BRUTAL BATTLES OF VIETNAM: AMERICA’S DEADLIEST DAYS, 1965-1972
Edited by Richard K. Kolb
Veterans of Foreign Wars, $29.95, 480 pages, illustrated
During the Paris Peace talks in the early 1970s, American Col. Harry Summers was talking to his North Vietnamese counterpart during a break. Summers reportedly told the Vietnamese that we had won every battle in the war. The Vietnamese replied, “That is true, but it is also irrelevant.” It is not irrelevant to the surviving veterans who fought those battles or to the families of Americans who did not return.
With the exception of Hue City and Khe Sanh, most of the big battles have faded into history. We are as far in time from Vietnam today as we were from World War I in 1967, and the sacrifices of those who fought the war are in danger of being forgotten by the majority of the American people. The Veterans of Foreign Wars (VFW) strive mightily to keep those memories alive. “Brutal Battles of Vietnam” is an attempt to recreate those desperate battles largely in the words of those who fought them.
The book is the culmination of a seven-year project of articles from the VFW magazine. Each chapter focuses on a specific battle and there are separate chapters on the naval and air wars. The book is edited by Richard K. Kolb, who wrote the majority of the magazine articles that make up the anthology. Each chapter is painstakingly researched and the interviews with participants of the battles represent primary sources in a way that has not been done in any of the literature of the war that I have come across. In addition to some excellent photographs, this readable volume lists the award winners of the highest medals for heroism.
Battles such as Dak To, Hoc Monh and Lang Vei did not get much attention in the press even in their immediate aftermath. The names were strange to the American ear and probably ran together in the minds of even those who tried to follow the war closely, but each remains indelibly imprinted in the memories of those who fought them.
This is not a comprehensive history of the war in Vietnam. It is a grunt’s eye view supplemented by the stories of the airmen and sailors who supported them. However, the authors are unsparing with the generals and civilian leaders whose misguided strategic and operational decisions occasionally led whole battalions and even regiments into ambushes that the soldiers and Marines on the ground had to fight their way out of.
Because of its size and volume, it is meant to be read selectively. It does a great service to the warriors who lugged huge packs through jungles, swamps and mountains to confront the Viet Cong and their North Vietnamese masters. When they returned home, many of them met with disinterest or even outright hostility from many of their own generation and found that even sympathetic family members could not understand what they had endured. Many of the survivors will now be able to point to a particular chapter and say, “I was there.”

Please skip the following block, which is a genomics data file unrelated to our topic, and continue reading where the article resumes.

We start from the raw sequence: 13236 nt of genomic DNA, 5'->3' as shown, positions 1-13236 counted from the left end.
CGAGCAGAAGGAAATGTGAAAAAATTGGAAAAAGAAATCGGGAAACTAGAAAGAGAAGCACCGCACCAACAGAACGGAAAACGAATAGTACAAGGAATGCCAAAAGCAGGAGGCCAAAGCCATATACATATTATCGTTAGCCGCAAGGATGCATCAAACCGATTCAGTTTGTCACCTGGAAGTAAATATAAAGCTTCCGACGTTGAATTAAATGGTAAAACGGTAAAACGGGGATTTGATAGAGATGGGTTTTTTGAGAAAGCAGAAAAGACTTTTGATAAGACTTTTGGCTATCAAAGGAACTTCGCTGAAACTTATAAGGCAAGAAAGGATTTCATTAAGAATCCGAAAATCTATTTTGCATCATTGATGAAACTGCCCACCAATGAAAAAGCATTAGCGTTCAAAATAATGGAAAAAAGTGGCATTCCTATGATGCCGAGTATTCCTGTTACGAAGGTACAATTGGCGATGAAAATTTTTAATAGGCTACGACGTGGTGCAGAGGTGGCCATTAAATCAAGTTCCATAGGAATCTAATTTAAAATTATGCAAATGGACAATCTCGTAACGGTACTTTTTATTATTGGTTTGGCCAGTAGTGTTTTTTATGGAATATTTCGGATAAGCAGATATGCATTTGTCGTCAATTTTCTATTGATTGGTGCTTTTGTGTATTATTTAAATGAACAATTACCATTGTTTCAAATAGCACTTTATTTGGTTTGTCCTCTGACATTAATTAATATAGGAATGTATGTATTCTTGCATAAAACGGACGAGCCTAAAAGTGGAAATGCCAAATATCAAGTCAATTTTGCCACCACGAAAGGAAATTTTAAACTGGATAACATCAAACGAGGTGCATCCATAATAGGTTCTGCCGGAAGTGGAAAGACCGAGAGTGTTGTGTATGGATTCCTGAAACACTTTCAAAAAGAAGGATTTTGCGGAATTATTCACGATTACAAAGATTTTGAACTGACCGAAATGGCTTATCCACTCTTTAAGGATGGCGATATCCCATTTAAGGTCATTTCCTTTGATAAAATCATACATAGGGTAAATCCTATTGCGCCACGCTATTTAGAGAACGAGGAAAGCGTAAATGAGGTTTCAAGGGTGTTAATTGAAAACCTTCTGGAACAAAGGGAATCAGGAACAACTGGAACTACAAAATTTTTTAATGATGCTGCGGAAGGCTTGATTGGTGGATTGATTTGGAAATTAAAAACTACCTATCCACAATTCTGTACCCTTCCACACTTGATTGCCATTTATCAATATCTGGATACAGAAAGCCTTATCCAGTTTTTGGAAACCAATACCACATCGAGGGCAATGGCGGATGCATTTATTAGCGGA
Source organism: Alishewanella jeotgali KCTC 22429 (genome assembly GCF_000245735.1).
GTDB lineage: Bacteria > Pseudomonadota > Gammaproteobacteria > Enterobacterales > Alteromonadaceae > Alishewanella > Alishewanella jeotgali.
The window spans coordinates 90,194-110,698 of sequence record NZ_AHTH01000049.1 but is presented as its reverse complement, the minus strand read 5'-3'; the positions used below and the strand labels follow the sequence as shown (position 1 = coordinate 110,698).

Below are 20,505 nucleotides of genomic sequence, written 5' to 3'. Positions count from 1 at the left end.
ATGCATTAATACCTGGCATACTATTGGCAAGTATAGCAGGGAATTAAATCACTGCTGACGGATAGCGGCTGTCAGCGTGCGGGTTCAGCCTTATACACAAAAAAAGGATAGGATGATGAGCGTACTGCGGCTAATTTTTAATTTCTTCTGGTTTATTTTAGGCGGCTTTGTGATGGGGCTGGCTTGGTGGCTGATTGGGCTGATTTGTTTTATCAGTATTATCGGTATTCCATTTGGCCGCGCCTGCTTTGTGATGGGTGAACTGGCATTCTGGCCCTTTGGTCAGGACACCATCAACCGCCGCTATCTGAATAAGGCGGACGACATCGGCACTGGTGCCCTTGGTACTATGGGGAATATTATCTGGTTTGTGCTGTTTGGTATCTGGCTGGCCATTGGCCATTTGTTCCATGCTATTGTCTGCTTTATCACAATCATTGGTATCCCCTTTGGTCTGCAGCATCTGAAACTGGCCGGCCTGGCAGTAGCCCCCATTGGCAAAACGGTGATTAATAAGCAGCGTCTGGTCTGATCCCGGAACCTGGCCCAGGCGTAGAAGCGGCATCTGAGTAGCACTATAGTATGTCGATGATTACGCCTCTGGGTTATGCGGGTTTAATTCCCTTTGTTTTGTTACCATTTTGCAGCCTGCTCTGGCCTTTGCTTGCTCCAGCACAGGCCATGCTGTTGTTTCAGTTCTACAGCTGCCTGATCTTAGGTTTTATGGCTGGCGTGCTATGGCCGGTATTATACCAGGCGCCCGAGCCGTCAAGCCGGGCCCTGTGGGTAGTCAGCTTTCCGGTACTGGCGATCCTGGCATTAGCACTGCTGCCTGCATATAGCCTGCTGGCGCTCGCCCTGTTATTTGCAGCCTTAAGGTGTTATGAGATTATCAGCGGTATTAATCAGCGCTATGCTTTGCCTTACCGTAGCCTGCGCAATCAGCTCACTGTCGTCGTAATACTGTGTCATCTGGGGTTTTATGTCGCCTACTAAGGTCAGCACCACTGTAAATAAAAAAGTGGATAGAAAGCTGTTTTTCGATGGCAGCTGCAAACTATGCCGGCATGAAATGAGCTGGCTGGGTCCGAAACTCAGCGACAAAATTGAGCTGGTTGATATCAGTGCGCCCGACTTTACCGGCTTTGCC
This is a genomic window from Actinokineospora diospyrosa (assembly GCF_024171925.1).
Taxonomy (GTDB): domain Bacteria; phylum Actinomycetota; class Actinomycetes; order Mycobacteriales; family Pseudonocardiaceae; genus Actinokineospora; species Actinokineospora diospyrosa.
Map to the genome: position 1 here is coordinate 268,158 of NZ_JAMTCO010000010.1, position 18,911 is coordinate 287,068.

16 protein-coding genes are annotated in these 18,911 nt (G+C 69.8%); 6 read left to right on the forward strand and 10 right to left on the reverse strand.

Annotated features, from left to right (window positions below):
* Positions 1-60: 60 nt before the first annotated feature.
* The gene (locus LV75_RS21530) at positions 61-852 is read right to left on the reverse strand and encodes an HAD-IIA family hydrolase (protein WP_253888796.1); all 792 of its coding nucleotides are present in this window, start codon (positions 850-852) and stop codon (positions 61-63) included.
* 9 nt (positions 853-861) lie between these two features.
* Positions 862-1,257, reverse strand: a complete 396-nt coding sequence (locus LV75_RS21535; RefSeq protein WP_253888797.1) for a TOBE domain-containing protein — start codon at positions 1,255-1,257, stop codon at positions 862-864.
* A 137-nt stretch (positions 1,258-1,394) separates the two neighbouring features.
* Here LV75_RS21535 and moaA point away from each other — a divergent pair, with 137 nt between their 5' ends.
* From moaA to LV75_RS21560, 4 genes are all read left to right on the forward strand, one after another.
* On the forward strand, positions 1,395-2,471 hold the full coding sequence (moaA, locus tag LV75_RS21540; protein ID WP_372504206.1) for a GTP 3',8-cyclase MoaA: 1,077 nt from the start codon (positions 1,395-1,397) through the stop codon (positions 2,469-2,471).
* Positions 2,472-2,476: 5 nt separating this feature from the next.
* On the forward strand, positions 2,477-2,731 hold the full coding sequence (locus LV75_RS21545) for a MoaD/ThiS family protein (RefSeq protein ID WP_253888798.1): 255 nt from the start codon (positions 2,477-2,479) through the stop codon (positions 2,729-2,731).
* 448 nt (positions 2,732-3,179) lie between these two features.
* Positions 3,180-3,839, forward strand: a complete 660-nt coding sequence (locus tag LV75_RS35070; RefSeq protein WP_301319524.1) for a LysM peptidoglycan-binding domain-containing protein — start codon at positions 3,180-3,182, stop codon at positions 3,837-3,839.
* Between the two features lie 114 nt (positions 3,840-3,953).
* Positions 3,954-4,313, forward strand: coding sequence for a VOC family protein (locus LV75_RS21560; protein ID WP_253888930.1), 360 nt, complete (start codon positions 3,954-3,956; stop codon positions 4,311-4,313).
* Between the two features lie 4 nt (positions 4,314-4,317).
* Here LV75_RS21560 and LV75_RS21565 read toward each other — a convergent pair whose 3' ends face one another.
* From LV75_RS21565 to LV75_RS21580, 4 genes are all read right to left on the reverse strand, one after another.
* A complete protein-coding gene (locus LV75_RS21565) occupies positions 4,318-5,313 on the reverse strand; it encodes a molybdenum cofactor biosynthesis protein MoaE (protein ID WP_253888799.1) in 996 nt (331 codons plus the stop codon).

No book is perfect, and some of the most famous warriors are not mentioned because they did not fight in the big battles. People like James Webb and Francis “Bing” West fought in the brutal little fights for forgotten villages and hamlets known only by numbers that constituted the bulk of the war and caused the majority of the casualties. However, these guys have contributed immeasurably to the literature of the war. This book is about those who would otherwise be forgotten as the sands of time drift on.
The book makes no pretense of being fair and balanced toward the enemy or even our South Vietnamese allies. This is an American story, seen through American eyes. College courses on Vietnam tend to concentrate on the strategic mistakes and miscalculations of the leaders. Professors would be well advised to include this volume to show the human cost of decisions made in Washington and Saigon.
When Americans think of Vietnam, they generally see it as a tragic mistake. A few years ago, I talked with a former Soviet-era Russian general who had another view. He told me that the fact that we had fought for so long to contain communism in Vietnam, and recovered so quickly that in four years we would wage a counterattack against the Soviet incursion in Afghanistan, had a profoundly sobering effect in the Kremlin, and may well have contributed materially to the decline of the Soviet Union. At least someone was paying attention.
• Gary Anderson is a retired Marine Corps colonel who lectures on alternative analysis at the George Washington University’s Elliott School of International Affairs.
Copyright © 2019 The Washington Times, LLC.